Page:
btrecord man page on Oracle

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BTRECORD(8)							   BTRECORD(8)

       btrecord - recreate IO loads recorded by blktrace


       btrecord [ options ] <dev...>

       The  btrecord  and  btreplay  tools  provide  the ability to record and
       replay IOs captured by the blktrace utility. Attempts are made to main‐
       tain ordering, CPU mappings and time-separation of IOs.

       The  blktrace  utility  provides the ability to collect detailed traces
       from the kernel for each IO processed by the block IO layer. The traces
       provide	a  complete timeline for each IO processed, including detailed
       information concerning when an IO was first received by	the  block  IO
       layer  —	 indicating  the device, CPU number, time stamp, IO direction,
       sector number and IO size (number of sectors). Using this  information,
       one  is	able to replay the IO again on the same machine or another set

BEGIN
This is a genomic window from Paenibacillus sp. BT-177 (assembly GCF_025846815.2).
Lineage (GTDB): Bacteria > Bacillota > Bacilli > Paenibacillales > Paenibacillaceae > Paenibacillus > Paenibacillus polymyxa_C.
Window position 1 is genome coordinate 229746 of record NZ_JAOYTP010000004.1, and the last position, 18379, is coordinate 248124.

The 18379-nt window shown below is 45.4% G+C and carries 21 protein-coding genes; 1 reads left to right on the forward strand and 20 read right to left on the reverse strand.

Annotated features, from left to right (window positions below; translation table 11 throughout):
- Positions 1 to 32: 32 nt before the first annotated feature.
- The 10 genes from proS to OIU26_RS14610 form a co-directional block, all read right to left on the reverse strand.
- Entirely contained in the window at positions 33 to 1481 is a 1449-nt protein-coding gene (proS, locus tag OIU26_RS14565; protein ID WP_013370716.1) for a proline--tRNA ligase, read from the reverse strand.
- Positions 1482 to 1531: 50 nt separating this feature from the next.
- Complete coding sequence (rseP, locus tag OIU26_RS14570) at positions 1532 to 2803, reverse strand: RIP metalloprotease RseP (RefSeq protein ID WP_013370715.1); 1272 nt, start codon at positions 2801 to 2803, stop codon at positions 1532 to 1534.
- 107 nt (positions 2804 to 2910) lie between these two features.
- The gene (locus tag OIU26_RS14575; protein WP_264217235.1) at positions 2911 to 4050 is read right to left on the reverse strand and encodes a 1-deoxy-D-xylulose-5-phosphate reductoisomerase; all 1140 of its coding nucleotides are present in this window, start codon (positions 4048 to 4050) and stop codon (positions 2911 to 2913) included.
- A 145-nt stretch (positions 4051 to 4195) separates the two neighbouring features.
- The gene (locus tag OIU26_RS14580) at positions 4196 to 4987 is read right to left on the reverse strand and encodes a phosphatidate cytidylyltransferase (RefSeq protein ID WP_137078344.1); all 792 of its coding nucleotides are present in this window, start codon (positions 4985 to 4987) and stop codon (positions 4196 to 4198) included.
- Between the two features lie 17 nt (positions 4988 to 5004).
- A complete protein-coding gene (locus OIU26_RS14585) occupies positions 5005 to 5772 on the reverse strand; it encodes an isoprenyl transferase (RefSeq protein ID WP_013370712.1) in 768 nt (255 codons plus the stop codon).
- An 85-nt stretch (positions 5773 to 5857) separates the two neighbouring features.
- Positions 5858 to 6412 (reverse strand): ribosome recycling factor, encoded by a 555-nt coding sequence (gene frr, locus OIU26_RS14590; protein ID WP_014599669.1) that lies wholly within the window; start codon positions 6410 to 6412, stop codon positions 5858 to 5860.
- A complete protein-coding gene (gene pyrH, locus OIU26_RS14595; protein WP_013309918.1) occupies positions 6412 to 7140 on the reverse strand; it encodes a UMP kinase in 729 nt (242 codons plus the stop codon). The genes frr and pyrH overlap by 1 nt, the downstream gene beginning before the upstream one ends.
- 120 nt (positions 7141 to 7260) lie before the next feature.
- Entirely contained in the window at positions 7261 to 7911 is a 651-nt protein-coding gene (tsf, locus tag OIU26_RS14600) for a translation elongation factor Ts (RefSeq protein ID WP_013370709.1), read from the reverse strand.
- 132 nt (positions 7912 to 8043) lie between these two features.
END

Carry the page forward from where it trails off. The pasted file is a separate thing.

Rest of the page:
up entirely.

       The basic operating work-flow to replay IOs would be something like:

	   Run blktrace to collect traces. Here you specify the
	   device or devices that you wish to trace and later replay IOs upon.
	   the only traces you are interested in are QUEUE requests —
	   thus,  to save system resources (including storage for traces), one
	   specify the -a queue command line option to blktrace.

	   While blktrace is running, you run the workload that you
	   are interested in.

	   When the work load has completed, you stop the blktrace